It’s estimated there are between eleven and thirteen million AIDS orphans in sub-Saharan Africa. Experts say because many are poor and have no skills, they are vulnerable to exploitation and abuse.
That’s why the UN Food and Agriculture Organization has launched a program to set up what are called “junior farmer field and life schools.” Currently there are 34 such schools in Kenya, Mozambique, Namibia and Zambia. About one thousand children – aged 12 to 18 – attend the schools.
Gabriel Rugalema is the FAO’s senior officer on HIV/AIDS and food security. From Rome, he spoke to English to Africa reporter Joe De Capua about the risks faced by AIDS orphans.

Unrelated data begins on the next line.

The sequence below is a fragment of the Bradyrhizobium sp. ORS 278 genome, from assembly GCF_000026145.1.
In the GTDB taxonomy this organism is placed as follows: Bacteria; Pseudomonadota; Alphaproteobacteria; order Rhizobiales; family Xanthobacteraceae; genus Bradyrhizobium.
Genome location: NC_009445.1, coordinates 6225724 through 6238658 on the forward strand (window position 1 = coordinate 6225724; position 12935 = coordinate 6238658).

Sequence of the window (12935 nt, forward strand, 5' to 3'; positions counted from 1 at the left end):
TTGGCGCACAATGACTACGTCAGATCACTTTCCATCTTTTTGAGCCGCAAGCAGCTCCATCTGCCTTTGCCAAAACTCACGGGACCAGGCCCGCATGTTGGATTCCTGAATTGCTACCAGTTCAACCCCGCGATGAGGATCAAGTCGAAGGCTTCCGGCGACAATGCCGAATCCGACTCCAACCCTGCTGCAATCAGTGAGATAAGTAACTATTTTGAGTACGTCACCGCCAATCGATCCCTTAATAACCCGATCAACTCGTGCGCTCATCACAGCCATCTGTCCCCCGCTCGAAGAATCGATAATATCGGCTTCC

He says, “The problems of orphans includes the following: exclusion from education. We have studies saying if you are an orphan, especially an AIDS orphan, you are likely to attend school less. There are problems of nutrition, or I should call them malnutrition, particularly among young orphans. There are problems to do with the shelter and clothing because of lack of parents and the carers. There are also problems of health because I mean if you don’t have a carer you can’t really be expected as a child to send yourself to the hospital and pay for yourself. But most important, there are also problems of socialization, especially in terms of training kids to be future farmers, have agricultural knowledge and entrepreneurial skills.”
The children are taught both modern and traditional methods of agriculture. While modern methods help increase crop yields, traditional wisdom teaches why local plants or animals are important.
Mr. Rugalema also says the children are also taught AIDS awareness. He admits with millions of AIDS orphans the number attending the schools is small. But he says the project is only a year old and he expects it to expand.